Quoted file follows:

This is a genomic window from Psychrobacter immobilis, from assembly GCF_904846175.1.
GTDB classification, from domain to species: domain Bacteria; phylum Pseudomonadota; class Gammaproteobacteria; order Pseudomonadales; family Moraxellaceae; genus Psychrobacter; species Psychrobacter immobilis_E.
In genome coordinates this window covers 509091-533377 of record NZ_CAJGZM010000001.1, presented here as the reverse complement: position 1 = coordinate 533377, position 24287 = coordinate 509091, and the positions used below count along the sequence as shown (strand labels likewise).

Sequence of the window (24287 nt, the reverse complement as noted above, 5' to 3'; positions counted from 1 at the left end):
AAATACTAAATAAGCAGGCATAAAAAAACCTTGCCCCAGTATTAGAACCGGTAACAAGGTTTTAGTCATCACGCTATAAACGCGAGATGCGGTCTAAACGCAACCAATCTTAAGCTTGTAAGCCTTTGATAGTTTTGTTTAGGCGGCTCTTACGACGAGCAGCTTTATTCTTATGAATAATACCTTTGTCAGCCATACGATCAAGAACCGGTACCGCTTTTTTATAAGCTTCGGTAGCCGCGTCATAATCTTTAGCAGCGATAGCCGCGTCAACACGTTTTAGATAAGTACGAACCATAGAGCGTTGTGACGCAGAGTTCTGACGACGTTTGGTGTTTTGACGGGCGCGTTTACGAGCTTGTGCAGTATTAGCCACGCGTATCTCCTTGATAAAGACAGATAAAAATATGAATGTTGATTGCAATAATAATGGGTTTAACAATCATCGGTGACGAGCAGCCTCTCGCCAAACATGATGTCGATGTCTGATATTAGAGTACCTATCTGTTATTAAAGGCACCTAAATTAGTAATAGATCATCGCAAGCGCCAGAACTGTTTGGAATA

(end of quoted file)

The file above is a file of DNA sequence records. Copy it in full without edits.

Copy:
This is a genomic window from Psychrobacter immobilis, from assembly GCF_904846175.1.
GTDB classification, from domain to species: domain Bacteria; phylum Pseudomonadota; class Gammaproteobacteria; order Pseudomonadales; family Moraxellaceae; genus Psychrobacter; species Psychrobacter immobilis_E.
In genome coordinates this window covers 509091-533377 of record NZ_CAJGZM010000001.1, presented here as the reverse complement: position 1 = coordinate 533377, position 24287 = coordinate 509091, and the positions used below count along the sequence as shown (strand labels likewise).

Sequence of the window (24287 nt, the reverse complement as noted above, 5' to 3'; positions counted from 1 at the left end):
AAATACTAAATAAGCAGGCATAAAAAAACCTTGCCCCAGTATTAGAACCGGTAACAAGGTTTTAGTCATCACGCTATAAACGCGAGATGCGGTCTAAACGCAACCAATCTTAAGCTTGTAAGCCTTTGATAGTTTTGTTTAGGCGGCTCTTACGACGAGCAGCTTTATTCTTATGAATAATACCTTTGTCAGCCATACGATCAAGAACCGGTACCGCTTTTTTATAAGCTTCGGTAGCCGCGTCATAATCTTTAGCAGCGATAGCCGCGTCAACACGTTTTAGATAAGTACGAACCATAGAGCGTTGTGACGCAGAGTTCTGACGACGTTTGGTGTTTTGACGGGCGCGTTTACGAGCTTGTGCAGTATTAGCCACGCGTATCTCCTTGATAAAGACAGATAAAAATATGAATGTTGATTGCAATAATAATGGGTTTAACAATCATCGGTGACGAGCAGCCTCTCGCCAAACATGATGTCGATGTCTGATATTAGAGTACCTATCTGTTATTAAAGGCACCTAAATTAGTAATAGATCATCGCAAGCGCCAGAACTGTTTGGAATA